ADVERTISEMENT
ADVERTISEMENT

Biodiversity Lovers, Unite

Several months into the International Biodiversity Observation Year (IBOY), American mass media coverage of this worldwide initiative is virtually nonexistent. Major publications for general audiences and high-impact scientific journals have not run news or feature articles about a collaboration that involves 45 major projects embracing numerous countries, habitats, and species. Why the silence? Comments by prominent biologists suggest that the answer lies, at least in part, in the very nature o

Steve Bunk
Several months into the International Biodiversity Observation Year (IBOY), American mass media coverage of this worldwide initiative is virtually nonexistent. Major publications for general audiences and high-impact scientific journals have not run news or feature articles about a collaboration that involves 45 major projects embracing numerous countries, habitats, and species. Why the silence? Comments by prominent biologists suggest that the answer lies, at least in part, in the very nature of biodiversity and in how it has been studied to date.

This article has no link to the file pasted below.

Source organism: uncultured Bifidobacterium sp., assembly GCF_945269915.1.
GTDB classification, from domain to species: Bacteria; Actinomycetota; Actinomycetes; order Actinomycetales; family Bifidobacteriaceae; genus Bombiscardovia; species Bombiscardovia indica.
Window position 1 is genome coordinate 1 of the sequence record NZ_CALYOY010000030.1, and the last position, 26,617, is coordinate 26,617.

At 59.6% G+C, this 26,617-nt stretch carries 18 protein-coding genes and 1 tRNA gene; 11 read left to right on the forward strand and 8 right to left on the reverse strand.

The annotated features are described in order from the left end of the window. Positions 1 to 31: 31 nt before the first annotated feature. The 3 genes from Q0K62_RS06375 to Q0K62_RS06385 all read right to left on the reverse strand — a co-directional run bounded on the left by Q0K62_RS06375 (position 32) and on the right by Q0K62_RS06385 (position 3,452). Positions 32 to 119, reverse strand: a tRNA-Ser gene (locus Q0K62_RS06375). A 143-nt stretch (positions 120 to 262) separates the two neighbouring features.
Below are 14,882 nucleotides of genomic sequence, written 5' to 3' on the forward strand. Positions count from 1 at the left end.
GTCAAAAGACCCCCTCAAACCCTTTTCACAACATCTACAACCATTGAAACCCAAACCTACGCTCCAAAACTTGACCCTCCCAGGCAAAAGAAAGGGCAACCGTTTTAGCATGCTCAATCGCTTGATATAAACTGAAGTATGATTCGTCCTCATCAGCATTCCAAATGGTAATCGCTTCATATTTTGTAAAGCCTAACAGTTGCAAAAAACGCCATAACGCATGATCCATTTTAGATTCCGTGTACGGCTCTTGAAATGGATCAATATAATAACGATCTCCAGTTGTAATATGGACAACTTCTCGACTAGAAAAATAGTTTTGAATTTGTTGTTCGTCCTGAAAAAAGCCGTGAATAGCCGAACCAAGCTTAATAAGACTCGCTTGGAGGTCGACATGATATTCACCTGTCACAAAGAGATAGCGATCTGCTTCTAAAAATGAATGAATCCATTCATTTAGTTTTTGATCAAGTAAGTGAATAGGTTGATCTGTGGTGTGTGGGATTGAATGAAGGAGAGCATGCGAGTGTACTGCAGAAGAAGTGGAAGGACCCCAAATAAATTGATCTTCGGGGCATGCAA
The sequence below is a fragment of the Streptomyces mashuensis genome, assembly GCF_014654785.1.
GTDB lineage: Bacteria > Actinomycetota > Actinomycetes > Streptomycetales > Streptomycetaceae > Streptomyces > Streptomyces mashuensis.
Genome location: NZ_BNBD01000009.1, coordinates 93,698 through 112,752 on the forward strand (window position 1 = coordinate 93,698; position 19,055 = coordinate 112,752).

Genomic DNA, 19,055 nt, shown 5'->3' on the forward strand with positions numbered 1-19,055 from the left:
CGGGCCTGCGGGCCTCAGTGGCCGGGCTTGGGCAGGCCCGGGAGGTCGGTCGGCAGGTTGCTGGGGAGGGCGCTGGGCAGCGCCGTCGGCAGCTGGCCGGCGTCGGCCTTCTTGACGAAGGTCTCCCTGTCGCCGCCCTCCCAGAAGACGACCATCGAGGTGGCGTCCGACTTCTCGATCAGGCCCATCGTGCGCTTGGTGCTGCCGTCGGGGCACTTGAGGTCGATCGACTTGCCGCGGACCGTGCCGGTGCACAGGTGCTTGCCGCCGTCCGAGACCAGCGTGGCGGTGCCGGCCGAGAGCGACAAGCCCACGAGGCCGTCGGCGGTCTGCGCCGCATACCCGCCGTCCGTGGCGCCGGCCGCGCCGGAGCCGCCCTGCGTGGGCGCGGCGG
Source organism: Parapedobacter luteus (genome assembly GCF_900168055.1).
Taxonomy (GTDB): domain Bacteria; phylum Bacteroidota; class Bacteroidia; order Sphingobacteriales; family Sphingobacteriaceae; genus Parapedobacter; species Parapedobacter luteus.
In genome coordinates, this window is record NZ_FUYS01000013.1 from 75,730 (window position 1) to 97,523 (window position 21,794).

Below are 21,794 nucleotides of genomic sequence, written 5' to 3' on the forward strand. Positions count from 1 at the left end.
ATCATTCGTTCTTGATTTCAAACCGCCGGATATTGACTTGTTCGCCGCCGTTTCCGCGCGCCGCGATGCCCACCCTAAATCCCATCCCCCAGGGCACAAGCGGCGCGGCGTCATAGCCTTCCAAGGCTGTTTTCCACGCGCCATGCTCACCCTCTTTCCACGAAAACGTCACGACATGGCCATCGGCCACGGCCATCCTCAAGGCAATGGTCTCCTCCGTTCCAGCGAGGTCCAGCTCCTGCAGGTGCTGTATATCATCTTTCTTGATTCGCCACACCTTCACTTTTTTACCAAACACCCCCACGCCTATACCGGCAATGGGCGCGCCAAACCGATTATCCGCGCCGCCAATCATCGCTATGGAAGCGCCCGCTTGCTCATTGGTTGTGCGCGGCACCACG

IBOY, an assembly under one banner of worldwide projects in basic science, informatics, and education (see "Year of Biodiversity"), faces communication challenges. The problem is that the all-embracing nature of biodiversity makes appreciation of it more difficult to grasp than that of biodiversity's products, such as particular plants or animals.

"We all recognize there's a major crisis in biodiversity," Princeton University associate professor of biology and IBOY steering...

Interested in reading more?

Become a Member of

Receive full access to digital editions of The Scientist, as well as TS Digest, feature stories, more than 35 years of archives, and much more!
Already a member?
ADVERTISEMENT